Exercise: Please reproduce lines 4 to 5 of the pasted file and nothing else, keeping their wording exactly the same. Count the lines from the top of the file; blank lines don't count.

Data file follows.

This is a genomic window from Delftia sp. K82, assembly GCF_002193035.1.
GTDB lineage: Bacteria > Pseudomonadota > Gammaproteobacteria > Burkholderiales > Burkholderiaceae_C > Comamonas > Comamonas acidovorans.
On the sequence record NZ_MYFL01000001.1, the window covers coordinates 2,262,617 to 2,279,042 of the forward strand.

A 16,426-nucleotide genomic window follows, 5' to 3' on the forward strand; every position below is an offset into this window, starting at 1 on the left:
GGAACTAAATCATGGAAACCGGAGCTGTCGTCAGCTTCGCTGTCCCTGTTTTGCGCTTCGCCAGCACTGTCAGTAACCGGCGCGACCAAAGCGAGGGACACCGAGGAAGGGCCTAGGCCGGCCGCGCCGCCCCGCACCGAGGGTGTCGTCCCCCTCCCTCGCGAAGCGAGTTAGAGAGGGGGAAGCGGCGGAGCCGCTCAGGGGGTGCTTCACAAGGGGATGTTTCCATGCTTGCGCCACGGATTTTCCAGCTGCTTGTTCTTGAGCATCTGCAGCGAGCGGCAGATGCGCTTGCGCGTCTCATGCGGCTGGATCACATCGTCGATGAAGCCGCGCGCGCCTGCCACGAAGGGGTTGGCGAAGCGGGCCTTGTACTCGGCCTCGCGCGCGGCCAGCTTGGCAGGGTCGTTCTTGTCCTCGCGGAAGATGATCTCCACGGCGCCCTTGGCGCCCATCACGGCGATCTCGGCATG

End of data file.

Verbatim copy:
A 16,426-nucleotide genomic window follows, 5' to 3' on the forward strand; every position below is an offset into this window, starting at 1 on the left:
GGAACTAAATCATGGAAACCGGAGCTGTCGTCAGCTTCGCTGTCCCTGTTTTGCGCTTCGCCAGCACTGTCAGTAACCGGCGCGACCAAAGCGAGGGACACCGAGGAAGGGCCTAGGCCGGCCGCGCCGCCCCGCACCGAGGGTGTCGTCCCCCTCCCTCGCGAAGCGAGTTAGAGAGGGGGAAGCGGCGGAGCCGCTCAGGGGGTGCTTCACAAGGGGATGTTTCCATGCTTGCGCCACGGATTTTCCAGCTGCTTGTTCTTGAGCATCTGCAGCGAGCGGCAGATGCGCTTGCGCGTCTCATGCGGCTGGATCACATCGTCGATGAAGCCGCGCGCGCCTGCCACGAAGGGGTTGGCGAAGCGGGCCTTGTACTCGGCCTCGCGCGCGGCCAGCTTGGCAGGGTCGTTCTTGTCCTCGCGGAAGATGATCTCCACGGCGCCCTTGGCGCCCATCACGGCGATCTCGGCATG